The Rocky Mountain Horse Enjoy this 1994 RMHA promotional Video on Vimeo.
TRAINING & BREEDING QUALITY ROCKY MOUNTAIN HORSES
Sam Tuttle with one of his mares
The Rocky Mountain horse is said to be derived from Jennet or Spanish blood, this is different than most other gaited horse breeds that are the most popular in the USA today. This breed has a relatively new breed association and with demand climbing there are barely enough breeders supplying the marketplace. The RMHA was founded in 1986 with the intent to preserve and promote a unique and rare breed.
The early history of the breed is largely derived from family stories going back to the 1800's. A family traveling west from the Appalachian foothills is said to have had a chocolate colored stallion with white mane and tail. Upon trying to settle in the west, destined for the Rocky Mountains, they had failed settling and returned home. This stallion was coined as the Rocky Mountain Horse, and the name of the breed was formed. He was crossed to many of the area's saddle mares and a strong genetic line was produced.
However there are other Gaited Mountain Horses rooted in the same geographical area that descend from the Narragansett Pacer, Spanish Jennet, and ambling Galloways of Colonial times as well. The Rocky Mountain horse was not the only one.
The inhabitants of this rural and secluded area (1800-1900's) used their easy-gaiting, sure-footed horses to perform any duty needed on their farms. Plow a field, ride into town, herd cattle or hitch to a buggy for Sunday church. These became family horses that each family member would use and cherish. They felt no need to document the breed in any way but often kept personal breeding records per family. They were not only pets but a necessity to surviving a farming lifestyle in the rugged foothills of Kentucky. These poor farming families would feed them what they could, often corn cobs and even turn them out during summers on public lands. These were hard-working and easy-keeping horses, they had to be because there wasn't another option, as the weak would not be able to survive.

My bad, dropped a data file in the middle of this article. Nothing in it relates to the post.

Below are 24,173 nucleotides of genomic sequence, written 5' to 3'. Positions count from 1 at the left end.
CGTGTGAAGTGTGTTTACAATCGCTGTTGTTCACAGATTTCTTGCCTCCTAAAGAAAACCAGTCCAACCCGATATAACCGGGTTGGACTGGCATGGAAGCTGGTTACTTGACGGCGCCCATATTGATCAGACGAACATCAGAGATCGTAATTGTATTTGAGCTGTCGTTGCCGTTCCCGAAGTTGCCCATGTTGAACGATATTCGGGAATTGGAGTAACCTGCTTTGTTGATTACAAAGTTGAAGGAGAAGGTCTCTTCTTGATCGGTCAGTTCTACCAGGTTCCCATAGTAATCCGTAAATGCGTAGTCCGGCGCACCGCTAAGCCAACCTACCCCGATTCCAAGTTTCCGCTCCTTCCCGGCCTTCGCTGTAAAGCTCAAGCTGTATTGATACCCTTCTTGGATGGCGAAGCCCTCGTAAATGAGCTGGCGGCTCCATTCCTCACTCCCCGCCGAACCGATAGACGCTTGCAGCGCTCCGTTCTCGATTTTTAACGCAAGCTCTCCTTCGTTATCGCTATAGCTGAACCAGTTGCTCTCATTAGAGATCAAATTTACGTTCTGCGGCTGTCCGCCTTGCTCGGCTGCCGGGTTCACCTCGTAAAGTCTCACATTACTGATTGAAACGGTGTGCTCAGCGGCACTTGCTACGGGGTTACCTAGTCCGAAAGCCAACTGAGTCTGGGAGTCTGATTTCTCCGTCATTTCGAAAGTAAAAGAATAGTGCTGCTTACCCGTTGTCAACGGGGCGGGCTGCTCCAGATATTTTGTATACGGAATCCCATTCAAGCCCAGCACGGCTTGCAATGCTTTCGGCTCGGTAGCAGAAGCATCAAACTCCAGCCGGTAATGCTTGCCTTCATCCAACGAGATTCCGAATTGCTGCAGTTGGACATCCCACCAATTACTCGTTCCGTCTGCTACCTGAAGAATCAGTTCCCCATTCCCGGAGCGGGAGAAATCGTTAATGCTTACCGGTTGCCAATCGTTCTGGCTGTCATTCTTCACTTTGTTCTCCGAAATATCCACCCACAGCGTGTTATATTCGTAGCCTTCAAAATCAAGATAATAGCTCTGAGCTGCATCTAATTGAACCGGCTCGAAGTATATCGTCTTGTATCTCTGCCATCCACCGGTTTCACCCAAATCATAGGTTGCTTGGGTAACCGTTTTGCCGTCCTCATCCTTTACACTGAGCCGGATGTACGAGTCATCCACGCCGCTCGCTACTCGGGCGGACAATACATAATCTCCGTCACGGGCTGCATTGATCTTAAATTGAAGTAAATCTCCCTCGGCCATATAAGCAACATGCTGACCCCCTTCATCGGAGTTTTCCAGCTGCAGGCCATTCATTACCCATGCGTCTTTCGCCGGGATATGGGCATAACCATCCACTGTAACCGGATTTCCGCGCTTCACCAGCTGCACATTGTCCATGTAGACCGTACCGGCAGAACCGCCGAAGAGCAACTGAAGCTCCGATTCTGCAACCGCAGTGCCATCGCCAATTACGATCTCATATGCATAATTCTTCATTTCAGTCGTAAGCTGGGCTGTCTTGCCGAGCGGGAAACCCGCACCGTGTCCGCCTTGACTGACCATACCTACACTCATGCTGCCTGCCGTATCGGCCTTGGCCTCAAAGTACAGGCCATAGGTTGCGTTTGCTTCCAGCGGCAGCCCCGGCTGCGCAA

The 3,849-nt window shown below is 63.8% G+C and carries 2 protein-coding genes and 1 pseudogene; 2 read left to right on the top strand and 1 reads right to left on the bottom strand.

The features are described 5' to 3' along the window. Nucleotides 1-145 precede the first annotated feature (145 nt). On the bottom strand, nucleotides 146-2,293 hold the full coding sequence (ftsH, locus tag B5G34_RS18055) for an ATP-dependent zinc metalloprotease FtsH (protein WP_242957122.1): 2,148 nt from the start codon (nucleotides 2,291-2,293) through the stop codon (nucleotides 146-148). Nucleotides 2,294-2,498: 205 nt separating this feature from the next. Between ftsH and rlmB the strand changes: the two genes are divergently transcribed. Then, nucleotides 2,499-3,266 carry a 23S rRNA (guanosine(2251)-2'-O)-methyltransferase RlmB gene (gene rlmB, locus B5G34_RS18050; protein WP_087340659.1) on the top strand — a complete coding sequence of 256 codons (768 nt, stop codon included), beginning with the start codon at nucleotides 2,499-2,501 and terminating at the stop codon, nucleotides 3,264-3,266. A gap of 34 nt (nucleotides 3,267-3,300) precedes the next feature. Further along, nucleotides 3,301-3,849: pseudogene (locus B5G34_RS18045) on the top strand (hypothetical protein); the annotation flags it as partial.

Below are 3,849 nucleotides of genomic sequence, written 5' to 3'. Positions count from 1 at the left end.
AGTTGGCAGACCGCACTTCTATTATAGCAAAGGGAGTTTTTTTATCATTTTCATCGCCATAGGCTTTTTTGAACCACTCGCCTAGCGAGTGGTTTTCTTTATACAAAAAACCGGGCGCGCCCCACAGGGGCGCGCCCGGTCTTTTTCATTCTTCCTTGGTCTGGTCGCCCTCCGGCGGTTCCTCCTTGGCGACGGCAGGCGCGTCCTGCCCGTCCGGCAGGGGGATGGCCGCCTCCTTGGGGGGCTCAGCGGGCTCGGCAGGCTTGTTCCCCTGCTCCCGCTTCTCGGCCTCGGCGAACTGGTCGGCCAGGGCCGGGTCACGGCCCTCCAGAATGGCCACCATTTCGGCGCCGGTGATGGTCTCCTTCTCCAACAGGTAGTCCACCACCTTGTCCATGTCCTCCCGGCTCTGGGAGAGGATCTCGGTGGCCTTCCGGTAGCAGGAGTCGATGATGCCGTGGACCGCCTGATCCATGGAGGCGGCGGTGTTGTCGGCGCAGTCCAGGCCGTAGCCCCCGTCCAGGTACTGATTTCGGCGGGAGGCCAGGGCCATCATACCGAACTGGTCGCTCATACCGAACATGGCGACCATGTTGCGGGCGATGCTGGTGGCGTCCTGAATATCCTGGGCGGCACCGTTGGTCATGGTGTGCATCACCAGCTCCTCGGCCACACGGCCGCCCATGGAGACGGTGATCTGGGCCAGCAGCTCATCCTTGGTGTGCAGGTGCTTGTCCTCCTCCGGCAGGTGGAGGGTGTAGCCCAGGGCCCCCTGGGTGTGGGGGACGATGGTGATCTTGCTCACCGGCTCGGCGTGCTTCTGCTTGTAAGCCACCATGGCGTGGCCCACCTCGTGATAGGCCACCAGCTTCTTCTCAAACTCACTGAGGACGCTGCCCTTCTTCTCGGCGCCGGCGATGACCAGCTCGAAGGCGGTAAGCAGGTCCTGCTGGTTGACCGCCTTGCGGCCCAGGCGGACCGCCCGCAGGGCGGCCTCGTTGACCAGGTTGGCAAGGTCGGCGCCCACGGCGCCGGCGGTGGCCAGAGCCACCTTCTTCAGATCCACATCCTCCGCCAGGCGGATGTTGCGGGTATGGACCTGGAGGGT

During the 1920's through the 1960's, a man named Sam Tuttle fell in love with the breed. He was largely responsible for saving a large population of the Rocky Mountain horses during the industrial age and World War 2. As roads improved, the need for gaited horses decreased. Farms vanished and so did the prized Rocky Mountain Horse. Sam Tuttle purchased many Rocky Mountain horses he used as trail riding mounts for a guest business he operated as well as stand one famous stallion...TOBE. He kept a sizeable herd of 30-50 horses during this time. TOBE, Sam's stallion, would tote riders through the rugged trails. Those who met TOBE were surprised of his gentle temperament and smooth gait. He was long lived and passed at the age of 37. The traits passed on were his supreme longevity, temperament and gait.
Unfortunately after Sam Tuttle's death, many of his fine horses were dispersed in sales and often sold to slaughter. Many smaller farms did purchase some sons of TOBE and Sam Tuttle's mares. However it is not adequately noted how many great sons and daughters of TOBE were produced. There are only a fraction of these horses traced in the RMHA database put together in the 1980's. TOBE is noted as the foundation sire of the Rocky Mountain Horse. He is said to have 5 sons of TOBE, Maple's Squirrel, Kilburn's Chocolate Sundown, Sewell's Sam, Sam Clemon's Tim and Yankee (probably more). These are the individuals the Rocky Mountain horse is based on today. The Association opened the books up during the 1980's to expand the genetic diversity. This allows for a great range of builds, confirmation, even differences in personality as well as gait. The association has strict breed requirements for registration and certifies breeding individuals to ensure quality of gait and consistencies in confirmation despite this range of different types.